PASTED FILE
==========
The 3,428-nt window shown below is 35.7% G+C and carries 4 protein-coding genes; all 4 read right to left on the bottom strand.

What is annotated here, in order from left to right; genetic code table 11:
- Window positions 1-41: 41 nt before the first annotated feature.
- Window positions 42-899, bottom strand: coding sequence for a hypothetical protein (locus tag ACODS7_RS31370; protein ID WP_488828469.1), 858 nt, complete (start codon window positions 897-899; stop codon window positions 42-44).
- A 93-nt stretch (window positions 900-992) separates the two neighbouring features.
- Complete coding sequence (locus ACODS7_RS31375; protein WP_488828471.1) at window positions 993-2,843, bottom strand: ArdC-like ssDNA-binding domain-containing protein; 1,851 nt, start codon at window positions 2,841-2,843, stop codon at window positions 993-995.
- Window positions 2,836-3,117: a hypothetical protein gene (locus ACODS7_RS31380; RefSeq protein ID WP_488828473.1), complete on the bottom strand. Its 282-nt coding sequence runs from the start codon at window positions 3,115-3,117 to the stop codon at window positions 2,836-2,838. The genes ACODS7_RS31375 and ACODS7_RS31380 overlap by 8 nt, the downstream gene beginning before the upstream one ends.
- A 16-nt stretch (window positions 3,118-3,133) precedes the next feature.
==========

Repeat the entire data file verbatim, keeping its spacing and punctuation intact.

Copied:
The 3,428-nt window shown below is 35.7% G+C and carries 4 protein-coding genes; all 4 read right to left on the bottom strand.

What is annotated here, in order from left to right; genetic code table 11:
- Window positions 1-41: 41 nt before the first annotated feature.
- Window positions 42-899, bottom strand: coding sequence for a hypothetical protein (locus tag ACODS7_RS31370; protein ID WP_488828469.1), 858 nt, complete (start codon window positions 897-899; stop codon window positions 42-44).
- A 93-nt stretch (window positions 900-992) separates the two neighbouring features.
- Complete coding sequence (locus ACODS7_RS31375; protein WP_488828471.1) at window positions 993-2,843, bottom strand: ArdC-like ssDNA-binding domain-containing protein; 1,851 nt, start codon at window positions 2,841-2,843, stop codon at window positions 993-995.
- Window positions 2,836-3,117: a hypothetical protein gene (locus ACODS7_RS31380; RefSeq protein ID WP_488828473.1), complete on the bottom strand. Its 282-nt coding sequence runs from the start codon at window positions 3,115-3,117 to the stop codon at window positions 2,836-2,838. The genes ACODS7_RS31375 and ACODS7_RS31380 overlap by 8 nt, the downstream gene beginning before the upstream one ends.
- A 16-nt stretch (window positions 3,118-3,133) precedes the next feature.